• Breads, cereals and pastries made with refined flour and sugar rather than whole grains
  • Foods with high amounts of saturated fat such as full-fat milk, butter, cream sauces and creamers and higher-fat meats 
  • Fried and breaded foods
  • Processed foods or fatty meats such as hot dogs, bacon, spareribs and marbled steak
  • Salty foods and snacks because sodium is linked to high blood pressure. (Artery damage from high blood pressure can lead to heart disease.)
  • Canned soups and prepared meals that aren’t marked as low sodium
  • Unhealthy oils and trans fats such as hydrogenated margarine and shortening and coconut, palm, cottonseed and palm kernel oils, which can raise bad cholesterol
  • Sugar and sugary treats and drinks
  • Junk foods such as chips, buttered popcorn, ice cream and cookies
  • Alcoholic beverages which can contain added sugars. (Too many drinks can raise triglycerides, as well.)

Making your heart-healthy diet taste great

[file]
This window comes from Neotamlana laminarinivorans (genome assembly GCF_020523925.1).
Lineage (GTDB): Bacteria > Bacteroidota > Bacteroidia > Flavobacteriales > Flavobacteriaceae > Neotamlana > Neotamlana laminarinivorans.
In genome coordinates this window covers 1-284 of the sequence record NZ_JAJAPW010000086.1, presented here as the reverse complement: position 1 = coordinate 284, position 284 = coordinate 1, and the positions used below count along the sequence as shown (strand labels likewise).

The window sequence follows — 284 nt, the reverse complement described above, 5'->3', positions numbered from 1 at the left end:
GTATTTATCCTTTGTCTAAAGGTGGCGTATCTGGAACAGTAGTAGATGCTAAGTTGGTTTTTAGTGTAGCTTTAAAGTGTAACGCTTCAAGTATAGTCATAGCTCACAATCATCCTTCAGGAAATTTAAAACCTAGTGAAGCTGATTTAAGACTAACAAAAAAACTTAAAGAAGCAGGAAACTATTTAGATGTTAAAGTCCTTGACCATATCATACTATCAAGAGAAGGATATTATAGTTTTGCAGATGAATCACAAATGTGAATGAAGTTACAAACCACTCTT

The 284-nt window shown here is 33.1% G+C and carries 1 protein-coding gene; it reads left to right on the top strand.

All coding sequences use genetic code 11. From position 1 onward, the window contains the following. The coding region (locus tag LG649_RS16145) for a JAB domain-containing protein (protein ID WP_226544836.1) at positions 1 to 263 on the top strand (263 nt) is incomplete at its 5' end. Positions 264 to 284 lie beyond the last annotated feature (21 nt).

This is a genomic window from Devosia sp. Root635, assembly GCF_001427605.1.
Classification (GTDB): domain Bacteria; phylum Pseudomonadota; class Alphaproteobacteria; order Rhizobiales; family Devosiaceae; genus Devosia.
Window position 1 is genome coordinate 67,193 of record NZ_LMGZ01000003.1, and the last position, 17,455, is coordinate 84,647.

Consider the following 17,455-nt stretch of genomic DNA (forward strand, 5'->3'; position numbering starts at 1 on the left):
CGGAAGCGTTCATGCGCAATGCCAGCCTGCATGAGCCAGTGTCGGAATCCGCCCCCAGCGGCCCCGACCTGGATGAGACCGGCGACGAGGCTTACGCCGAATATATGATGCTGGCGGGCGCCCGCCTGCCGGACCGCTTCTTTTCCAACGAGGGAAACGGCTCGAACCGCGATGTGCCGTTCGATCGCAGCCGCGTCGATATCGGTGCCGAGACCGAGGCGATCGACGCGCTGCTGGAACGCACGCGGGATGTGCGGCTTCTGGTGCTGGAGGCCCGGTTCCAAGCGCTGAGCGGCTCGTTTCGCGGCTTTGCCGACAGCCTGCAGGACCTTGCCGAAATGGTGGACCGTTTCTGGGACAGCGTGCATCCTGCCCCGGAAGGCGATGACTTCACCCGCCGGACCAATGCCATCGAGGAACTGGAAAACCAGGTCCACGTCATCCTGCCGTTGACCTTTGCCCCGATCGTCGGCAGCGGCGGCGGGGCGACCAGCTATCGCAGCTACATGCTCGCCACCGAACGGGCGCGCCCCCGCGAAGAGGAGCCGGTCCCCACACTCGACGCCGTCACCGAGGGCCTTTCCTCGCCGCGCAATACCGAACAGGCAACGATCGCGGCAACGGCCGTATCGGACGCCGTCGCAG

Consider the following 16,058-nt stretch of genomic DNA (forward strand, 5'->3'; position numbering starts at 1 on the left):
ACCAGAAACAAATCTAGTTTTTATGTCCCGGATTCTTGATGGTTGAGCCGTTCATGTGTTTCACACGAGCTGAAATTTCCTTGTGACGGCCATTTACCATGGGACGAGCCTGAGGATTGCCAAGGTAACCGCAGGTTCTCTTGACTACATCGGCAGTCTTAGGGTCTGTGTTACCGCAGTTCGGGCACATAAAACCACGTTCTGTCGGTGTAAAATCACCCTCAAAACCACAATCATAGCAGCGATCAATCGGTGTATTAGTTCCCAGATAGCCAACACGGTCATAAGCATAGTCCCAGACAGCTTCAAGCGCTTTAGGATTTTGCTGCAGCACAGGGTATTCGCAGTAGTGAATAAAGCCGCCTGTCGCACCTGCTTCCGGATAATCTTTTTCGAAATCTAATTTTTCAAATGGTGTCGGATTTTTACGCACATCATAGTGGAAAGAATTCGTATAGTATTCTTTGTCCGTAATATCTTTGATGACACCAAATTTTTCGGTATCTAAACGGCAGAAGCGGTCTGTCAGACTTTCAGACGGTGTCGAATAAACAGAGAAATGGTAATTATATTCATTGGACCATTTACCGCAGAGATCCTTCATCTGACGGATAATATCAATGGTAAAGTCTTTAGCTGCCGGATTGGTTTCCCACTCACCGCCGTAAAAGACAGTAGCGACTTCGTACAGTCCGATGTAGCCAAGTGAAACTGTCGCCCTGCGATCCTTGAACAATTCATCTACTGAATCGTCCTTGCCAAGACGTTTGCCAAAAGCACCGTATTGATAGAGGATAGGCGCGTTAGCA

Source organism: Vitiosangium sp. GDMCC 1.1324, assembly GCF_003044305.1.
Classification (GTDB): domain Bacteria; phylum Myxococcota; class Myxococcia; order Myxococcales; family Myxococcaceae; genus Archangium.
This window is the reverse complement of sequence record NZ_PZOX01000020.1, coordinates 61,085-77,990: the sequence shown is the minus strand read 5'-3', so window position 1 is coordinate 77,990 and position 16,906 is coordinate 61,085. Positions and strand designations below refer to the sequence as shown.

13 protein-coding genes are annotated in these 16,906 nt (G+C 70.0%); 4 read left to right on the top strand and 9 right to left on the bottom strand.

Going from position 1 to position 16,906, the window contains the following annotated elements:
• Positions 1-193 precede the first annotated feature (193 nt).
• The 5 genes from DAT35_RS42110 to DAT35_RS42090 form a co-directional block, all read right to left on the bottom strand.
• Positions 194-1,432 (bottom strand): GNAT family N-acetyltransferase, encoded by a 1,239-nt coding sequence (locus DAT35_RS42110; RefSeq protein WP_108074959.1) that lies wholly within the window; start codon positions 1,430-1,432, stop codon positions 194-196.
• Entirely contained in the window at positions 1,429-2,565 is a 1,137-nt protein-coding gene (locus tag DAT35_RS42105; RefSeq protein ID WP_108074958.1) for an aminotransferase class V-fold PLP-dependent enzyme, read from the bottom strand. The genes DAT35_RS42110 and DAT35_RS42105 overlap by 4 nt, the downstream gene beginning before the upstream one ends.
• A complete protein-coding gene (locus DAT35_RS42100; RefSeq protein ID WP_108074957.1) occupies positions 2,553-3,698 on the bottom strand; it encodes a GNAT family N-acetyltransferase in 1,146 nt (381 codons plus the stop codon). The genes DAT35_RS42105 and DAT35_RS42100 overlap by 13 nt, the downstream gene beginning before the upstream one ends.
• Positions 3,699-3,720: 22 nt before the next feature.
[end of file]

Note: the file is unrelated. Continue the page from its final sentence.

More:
Heart smart eating and cooking don't have to be a chore for seniors and caregivers. Try these healthier cooking tips, which Amica chefs use all the time for residents with special diets:

  • Cook with non-stick cooking spray or stir-fry with a small amount of canola or safflower oil.
  • Drain and rinse canned vegetables, beans and seafood or meat to remove excess oil or salt. 
  • Grill, broil, bake, poach, braise or stew fish and meat rather than frying it. (Trimming any visible fat off meat first.)
  • Season dishes with zesty citrus juices, flavoured vinegars, garlic and heart healthy spices and herbs such as fresh pepper, basil, parsley, oregano and thyme.
  • Garnish oatmeal and cereal with fresh fruit for vitamins, fibre and sweetness without sugar.
  • Use a heart healthy sweetener such as stevia instead of sugar in drinks and desserts.

If cooking at home is becoming more difficult, however, there’s a lot to be said for having your meals and snacks made for you by Red Seal chefs at Amica. Residents say that not having to cook is one of the top perks of senior living, in addition to the engaging activities, camaraderie and premium amenities. Plus, residents know that they can choose from a wide variety of foods at every meal, from comfort foods to heart-healthy dishes marked with a heart icon. So you can raise a glass with friends while enjoying nutritious, flavour-packed meals. Now that’s what we call heart smart!

Book a virtual or in-person tour to find out what it’s like to enjoy living on your own terms in an elegant Amica residence with outstanding dining, amenities, activities, senior care and safety measures.